Interview with ‘climate farmer for life’ Anne van Leeuwen

Anne van Leeuwen founded the ‘regenerative farm’ Bodemzicht together with her friend.

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When climate farmer Anne van Leeuwen walks past the green meadows in the Netherlands, she sees no nature, but above all potential for life. “Some people might think: it’s green, so it’s nature. I think so little is happening in this field and so much could happen.”

Two years ago she founded the ‘regenerative farm’ Bodemzicht with her boyfriend. She opposes the dominant narrative of sustainability, which tells us that we are harming nature anyway, and at best we can strive to be ‘less harmful’.

“I don’t get out of bed for that,” says Van Leeuwen. “Where sustainability is about reducing your negative impact, regenerative farming is about maximizing your positive impact. In two years, our soil has improved enormously, an incredible number of animals, plants and microbes have come to live on Bodemzicht.”

Soil life

Starting her own farm is the most beautiful thing she has ever done, says Van Leeuwen. She calls herself a ‘climate farmer for life’. Fostering relationships between all kinds of creatures such as chickens, worms and butterflies is her main goal. “If you do that right, you also increase your production.”

Every few days, the ‘tip-mobiles’ move to a new spot on the field.

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Chickens activate the soil when they scratch and defecate, says Van Leeuwen. Every few days she moves her chickens to a new spot on the field with ‘chicken mobiles’, a kind of chicken coop on wheels. This prevents overgrazing and builds a living soil.

“The more life in the soil, the more water you retain and the more CO2 you capture. A resilient soil system leads to higher production. And it produces a landscape that makes you happy. That also gives me energy. It is a win-win-win relationship: ecologically, socially and economically.”

While Van Leeuwen talks about her farm, two apprentice farmers are given instructions further down the road. Today they are going to lay out the remains of the compost heap, and plant potatoes and pumpkin in it. In the no-dig-market garden of 3000m2, there is a rule: as little digging and hoeing as possible. This destroys the soil life, and that should do the work for you.

Obligation to raise

The intention is that soil insects will eventually take a large part of the work off your hands, says Van Leeuwen, but at the moment she still calls working on the regenerative farm ‘top sport’. Her energy goes not only to working on the land, but also to finding ways to comply with laws and regulations.

“Legislators divide the world into culture and nature,” says Van Leeuwen. That makes working with nature difficult.

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“We get them all on our plate: rules for fruit growing, arable farming, livestock farming,” says Van Leeuwen. “Those rules are made for large-scale industries. If you have more than 249 chickens, you are subject to a coop obligation. Such a rule prevents serious competition with factory farming.”

The phosphate ceiling allows her to use a limited amount of compost. “I build a living soil with compost. Phosphate is absorbed by the vegetation. It’s about how it circulates in your soil. Our legislation and regulations for agriculture are not yet ready for that interrelationship between things.”

One of the biggest obstacles appears to be the Nature Conservation Act, which is intended to promote biological diversity. That’s exactly what Van Leeuwen wants, and yet: “If I discover a crested newt in my pond or a badger burrow in the field – which is what I do it all for – then it might become difficult to keep farming.”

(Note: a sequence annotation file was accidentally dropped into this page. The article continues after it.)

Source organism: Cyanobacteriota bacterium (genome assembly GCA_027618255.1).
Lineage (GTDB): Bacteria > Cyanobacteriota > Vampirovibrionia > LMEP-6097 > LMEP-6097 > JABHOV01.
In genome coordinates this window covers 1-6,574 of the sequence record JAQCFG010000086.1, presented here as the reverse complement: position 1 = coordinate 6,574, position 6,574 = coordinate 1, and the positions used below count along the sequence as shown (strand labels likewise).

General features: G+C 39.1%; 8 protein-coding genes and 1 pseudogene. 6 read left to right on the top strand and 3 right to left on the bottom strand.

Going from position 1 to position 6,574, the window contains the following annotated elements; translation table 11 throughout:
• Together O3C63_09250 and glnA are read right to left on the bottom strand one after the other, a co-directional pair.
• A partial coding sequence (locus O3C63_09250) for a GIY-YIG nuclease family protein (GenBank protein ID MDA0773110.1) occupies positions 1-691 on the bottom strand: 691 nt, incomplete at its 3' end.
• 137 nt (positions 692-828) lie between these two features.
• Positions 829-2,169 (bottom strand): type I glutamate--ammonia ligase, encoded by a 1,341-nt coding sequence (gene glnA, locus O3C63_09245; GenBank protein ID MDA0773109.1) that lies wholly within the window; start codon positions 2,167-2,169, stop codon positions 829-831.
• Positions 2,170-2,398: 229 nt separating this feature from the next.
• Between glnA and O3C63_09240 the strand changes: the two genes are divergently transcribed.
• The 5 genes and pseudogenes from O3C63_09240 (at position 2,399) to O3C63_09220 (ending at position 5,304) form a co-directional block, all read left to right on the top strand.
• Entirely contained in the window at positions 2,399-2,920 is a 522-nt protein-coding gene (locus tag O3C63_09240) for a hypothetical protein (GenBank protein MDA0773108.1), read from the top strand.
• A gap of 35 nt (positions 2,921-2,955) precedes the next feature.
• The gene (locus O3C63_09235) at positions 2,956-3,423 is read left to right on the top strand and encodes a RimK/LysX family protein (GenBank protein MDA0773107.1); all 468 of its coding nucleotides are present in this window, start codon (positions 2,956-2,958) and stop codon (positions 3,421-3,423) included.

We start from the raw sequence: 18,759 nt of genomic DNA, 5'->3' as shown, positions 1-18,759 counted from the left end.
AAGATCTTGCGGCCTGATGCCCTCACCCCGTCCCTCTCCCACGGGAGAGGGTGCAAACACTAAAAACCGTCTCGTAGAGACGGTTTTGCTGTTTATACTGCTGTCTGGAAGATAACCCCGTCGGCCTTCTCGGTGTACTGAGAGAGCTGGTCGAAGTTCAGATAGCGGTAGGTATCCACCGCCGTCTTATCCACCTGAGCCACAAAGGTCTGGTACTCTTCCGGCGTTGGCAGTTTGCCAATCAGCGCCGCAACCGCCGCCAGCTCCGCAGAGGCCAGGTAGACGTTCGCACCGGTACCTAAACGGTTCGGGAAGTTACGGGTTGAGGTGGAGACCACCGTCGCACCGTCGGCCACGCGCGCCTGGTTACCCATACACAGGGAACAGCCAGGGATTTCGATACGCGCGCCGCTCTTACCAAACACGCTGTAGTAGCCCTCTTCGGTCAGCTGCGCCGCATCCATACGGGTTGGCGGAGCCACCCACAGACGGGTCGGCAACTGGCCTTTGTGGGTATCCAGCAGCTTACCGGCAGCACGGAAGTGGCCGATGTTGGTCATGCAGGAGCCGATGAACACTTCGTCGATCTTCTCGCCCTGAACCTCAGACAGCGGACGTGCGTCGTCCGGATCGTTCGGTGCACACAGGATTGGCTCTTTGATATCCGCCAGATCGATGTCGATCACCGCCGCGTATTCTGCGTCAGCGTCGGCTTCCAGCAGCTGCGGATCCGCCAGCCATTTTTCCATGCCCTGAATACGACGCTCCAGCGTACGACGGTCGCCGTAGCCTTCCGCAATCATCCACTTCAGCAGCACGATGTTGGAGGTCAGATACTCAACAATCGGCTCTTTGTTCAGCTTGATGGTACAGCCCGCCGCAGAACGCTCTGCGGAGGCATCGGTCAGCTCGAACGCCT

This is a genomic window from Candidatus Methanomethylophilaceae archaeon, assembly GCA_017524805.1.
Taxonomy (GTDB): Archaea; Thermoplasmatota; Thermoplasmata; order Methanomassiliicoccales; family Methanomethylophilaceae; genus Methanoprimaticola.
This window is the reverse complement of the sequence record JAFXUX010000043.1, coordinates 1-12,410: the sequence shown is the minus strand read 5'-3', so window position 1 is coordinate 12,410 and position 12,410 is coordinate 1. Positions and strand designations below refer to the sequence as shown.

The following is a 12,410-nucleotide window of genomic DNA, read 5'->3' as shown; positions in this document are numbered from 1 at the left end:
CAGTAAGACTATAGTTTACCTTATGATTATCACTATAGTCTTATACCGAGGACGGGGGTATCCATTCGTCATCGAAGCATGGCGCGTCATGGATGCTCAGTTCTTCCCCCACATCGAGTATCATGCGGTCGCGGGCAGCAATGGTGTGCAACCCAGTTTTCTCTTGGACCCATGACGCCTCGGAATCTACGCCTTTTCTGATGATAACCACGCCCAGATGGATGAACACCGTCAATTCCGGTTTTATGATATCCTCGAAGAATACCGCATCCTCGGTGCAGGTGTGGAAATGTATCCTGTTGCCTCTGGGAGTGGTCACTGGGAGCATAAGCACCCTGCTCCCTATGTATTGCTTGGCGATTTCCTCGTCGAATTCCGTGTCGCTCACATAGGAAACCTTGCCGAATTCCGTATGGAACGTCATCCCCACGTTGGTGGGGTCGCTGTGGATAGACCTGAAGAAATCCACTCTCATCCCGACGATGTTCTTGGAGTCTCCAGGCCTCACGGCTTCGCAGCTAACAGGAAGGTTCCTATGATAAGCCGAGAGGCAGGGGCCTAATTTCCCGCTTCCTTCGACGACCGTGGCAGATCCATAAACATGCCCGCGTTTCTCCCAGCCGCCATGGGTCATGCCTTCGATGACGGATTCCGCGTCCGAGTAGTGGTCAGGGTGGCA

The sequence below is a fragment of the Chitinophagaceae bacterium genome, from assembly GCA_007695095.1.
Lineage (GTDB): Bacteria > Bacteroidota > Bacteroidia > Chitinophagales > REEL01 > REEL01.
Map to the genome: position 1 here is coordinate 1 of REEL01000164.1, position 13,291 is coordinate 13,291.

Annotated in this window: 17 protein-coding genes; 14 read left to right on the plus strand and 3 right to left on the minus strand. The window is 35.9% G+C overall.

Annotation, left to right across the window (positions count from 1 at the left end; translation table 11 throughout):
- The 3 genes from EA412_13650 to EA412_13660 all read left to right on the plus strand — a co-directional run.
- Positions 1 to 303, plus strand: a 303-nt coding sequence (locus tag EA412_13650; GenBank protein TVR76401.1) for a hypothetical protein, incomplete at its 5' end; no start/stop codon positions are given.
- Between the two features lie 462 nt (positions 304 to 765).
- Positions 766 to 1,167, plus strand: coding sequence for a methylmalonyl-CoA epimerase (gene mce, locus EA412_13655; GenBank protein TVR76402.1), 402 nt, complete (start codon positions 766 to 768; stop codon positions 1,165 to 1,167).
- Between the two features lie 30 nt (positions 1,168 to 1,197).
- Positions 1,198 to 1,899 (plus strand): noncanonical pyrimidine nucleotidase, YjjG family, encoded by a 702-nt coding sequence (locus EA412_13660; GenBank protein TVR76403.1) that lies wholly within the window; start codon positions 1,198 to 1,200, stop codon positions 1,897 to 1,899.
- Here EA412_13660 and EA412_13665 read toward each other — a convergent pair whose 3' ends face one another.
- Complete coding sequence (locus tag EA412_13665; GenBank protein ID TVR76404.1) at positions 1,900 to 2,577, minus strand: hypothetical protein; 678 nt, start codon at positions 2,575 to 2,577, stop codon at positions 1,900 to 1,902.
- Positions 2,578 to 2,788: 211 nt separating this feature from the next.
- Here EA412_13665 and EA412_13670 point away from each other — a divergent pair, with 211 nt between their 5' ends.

Making a change in your pond, or pruning a tree, is suddenly no longer possible. “Legislators divide the world into culture and nature,” says Van Leeuwen. “You have agriculture or nature – we no longer even know ‘cooperation with nature’ as a zoning plan.”


We need a new story, thinks Van Leeuwen, aimed at positive impact. “In which we learn to listen again to other creatures – plants, animals and microbes – that we thought were soulless and far removed from us. Now it turns out that we really need each other.”

We need a new story, thinks Van Leeuwen, aimed at positive impact.

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Regeneration means restoring relationships – with other living things, the Earth and future generations. Regenerative agriculture is about restoring ecosystems, but regenerative work can also be done in healthcare, education or politics, according to Van Leeuwen.

Regenerative health care is about planetary health (planetary health) and a healthy living environment. ‘Regenerative politics’ is a policy that takes into account other-than-human beings. ‘Regenerative economics’ means that you act within the planetary boundaries. Regenerative education revolves around the well-being of all life.

“Everyone can do something”, thinks Van Leeuwen. “You can start by asking yourself: What kind of world do I want to live in, what kind of life do I want to lead, and what do I have to do to get there? I think many people allow themselves to be blocked by fear and expectations. They get burned out because they don’t get any energy from their work at all. More attention should be paid to the question: what drives you, apart from existing vacancies and expectations? I also searched for a long time for a vacancy that suited me, but it turned out that it didn’t exist at all. Now we are building a different world.”

Thinking Planet

Come and listen to Anne van Leeuwen at the event ‘Thinking Planet: from ego to eco’ (29 April 2022, Amsterdam). Read more.

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